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Zimbabwe: ICRC activities from January to June 2008

21-07-2008 Operational Update

Significant humanitarian challenges continue to pervade the lives of ordinary Zimbabweans following the recent elections. The following is an overview of the ICRC's activities in favour of people affected by political violence and the most vulnerable communities in the country.

 
   
  ©ICRC/R. Waudo/zw-e-00032    
 
  Registered General Nurse Mafios Choto gives a refresher course on malaria awareness to community health workers who volunteer to perform community awareness and mobilization on health issues in Makoni District.    
     
 

   
  ©ICRC/M. Sithole/zw-e-00042    
 
  Nyamukamani Clinic, Makoni District. A baby receives vaccinations. The ICRC provides essential drugs and medical equipment to polyclinics in Zimbabwe.    
     
 

   
  ©ICRC/M. Sithole/zw-e-00043    
 
  Tshitatshawa Primary School, Tsholotsho District. Pupils use a hand pump maintained with ICRC support.    
     
 

   
  ©ICRC/S. Brack/zw-e-00040    
 
  Pumula, Tsholotsho District. A mother with her child is delighted upon receiving a mosquito net.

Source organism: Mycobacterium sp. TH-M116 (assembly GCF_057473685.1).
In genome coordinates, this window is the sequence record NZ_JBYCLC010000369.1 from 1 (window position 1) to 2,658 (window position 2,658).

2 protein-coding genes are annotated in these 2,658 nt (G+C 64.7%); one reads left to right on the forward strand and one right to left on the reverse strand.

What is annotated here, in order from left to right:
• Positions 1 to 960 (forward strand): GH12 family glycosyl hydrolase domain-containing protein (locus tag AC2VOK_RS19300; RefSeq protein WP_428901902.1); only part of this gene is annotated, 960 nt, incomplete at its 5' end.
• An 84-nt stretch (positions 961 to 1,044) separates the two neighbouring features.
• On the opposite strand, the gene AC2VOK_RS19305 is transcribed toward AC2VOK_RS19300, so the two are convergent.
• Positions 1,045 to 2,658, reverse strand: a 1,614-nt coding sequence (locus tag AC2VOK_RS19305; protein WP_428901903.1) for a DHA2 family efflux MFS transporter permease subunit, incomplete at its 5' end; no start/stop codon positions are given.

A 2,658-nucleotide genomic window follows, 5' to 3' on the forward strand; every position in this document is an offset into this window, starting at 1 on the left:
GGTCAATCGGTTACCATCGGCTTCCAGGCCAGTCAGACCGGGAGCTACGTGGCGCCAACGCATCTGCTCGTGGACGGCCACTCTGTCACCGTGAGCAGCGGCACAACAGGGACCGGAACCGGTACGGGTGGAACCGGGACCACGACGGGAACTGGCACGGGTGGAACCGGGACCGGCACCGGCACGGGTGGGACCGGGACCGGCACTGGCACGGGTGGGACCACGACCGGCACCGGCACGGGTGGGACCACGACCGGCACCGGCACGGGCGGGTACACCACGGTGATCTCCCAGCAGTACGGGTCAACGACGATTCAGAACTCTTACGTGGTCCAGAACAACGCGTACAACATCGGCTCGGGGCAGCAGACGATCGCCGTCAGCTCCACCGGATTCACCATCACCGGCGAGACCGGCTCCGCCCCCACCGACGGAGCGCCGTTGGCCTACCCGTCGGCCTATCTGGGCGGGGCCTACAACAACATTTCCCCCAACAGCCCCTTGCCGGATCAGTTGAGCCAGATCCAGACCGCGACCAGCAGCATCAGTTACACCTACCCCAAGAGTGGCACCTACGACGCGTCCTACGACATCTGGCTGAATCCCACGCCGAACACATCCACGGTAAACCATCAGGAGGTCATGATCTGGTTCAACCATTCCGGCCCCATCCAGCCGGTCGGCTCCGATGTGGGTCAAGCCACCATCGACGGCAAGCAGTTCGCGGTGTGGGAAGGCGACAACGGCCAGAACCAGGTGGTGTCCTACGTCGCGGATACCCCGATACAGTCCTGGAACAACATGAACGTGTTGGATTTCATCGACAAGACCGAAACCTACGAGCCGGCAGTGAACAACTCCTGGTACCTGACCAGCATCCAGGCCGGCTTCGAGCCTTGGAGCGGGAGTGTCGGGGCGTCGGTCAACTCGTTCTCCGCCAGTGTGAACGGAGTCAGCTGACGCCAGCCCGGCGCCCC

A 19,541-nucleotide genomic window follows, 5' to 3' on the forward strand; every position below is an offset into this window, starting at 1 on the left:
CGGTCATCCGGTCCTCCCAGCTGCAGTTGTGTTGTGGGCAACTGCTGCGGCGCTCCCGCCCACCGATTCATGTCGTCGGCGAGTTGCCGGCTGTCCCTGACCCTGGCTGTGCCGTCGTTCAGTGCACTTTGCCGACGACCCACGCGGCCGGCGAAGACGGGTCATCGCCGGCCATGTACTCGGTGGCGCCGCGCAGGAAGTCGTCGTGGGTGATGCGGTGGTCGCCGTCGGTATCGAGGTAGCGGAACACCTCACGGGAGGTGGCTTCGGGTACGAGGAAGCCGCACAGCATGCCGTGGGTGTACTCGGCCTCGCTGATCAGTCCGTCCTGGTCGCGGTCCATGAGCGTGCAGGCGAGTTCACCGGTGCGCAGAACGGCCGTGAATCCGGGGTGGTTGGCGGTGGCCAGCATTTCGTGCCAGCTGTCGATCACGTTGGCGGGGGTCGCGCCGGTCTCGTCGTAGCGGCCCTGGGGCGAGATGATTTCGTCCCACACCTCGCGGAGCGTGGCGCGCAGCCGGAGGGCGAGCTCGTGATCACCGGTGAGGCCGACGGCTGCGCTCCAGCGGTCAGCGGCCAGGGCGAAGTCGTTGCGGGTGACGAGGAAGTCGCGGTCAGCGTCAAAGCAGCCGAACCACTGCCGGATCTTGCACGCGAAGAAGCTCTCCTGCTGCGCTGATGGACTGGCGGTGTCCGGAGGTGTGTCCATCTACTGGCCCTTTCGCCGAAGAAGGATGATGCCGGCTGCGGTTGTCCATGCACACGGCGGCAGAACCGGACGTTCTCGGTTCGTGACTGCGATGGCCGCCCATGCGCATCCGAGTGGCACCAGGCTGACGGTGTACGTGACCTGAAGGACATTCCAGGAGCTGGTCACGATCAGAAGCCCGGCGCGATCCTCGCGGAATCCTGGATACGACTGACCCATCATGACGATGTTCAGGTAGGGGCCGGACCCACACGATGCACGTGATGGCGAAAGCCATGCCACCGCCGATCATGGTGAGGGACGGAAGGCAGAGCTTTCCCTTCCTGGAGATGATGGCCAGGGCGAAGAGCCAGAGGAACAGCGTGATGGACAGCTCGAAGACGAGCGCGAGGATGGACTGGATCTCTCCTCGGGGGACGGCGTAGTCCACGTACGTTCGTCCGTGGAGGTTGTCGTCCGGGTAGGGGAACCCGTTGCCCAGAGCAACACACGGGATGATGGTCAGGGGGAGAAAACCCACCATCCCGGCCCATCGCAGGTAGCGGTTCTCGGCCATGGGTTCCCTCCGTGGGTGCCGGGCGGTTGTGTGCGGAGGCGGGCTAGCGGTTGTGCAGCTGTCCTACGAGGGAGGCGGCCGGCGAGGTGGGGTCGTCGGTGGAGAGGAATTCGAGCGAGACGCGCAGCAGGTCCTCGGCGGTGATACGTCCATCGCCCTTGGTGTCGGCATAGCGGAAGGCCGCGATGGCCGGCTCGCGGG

The tense atmosphere following the 29 March elections culminated in an upsurge of politically motivated violence in many parts of the country. This exacerbated the rapidly declining humanitarian environment characterized by hyperinflation, shortages of basic commodities and poor harvests.

 Overview  

The political violence following the 29 March elections has led to a continually deteriorating humanitarian situation in the country. In response, the ICRC has assisted over 2,000 people with essential food and non-food items to meet their immediate needs.

The ICRC is also trying to get access to places of detention in Zimbabwe.

The ICRC has a long history of working in Zimbabwe and the southern Africa region. The permanent task of the Regional Delegation is spreading knowledge of and respect for international humanitarian law (IHL) in Zimbabwe, Namibia, Botswana, Zambia, Malawi and Mozambique.

The growing hardships and humanitarian needs of the people in Zimbabwe in the recent past saw the ICRC in 2006 expand its activities. It launched programmes in health and water and sanitation to help those living in remote rural areas. Since late 2007, the institution extended its activities to support the Zimbabwe National Water Authority in the provision of quality water to the capital city, Harare and surrounding communities. In June 2008, the organization began supporting health structures in the high-density suburbs of Harare, where the majority of the city's residents live.

In Namibia, the ICRC, with the agreement of government authorities, continued to visit persons detained in relation to the prevailing situation in order to monitor their treatment and material conditions. The institution also carried on its activities to re-establish contact between separated families living in refugee camps in Zambia and Zimbabwe.

 Assistance to persons affected by violence in Zimbabwe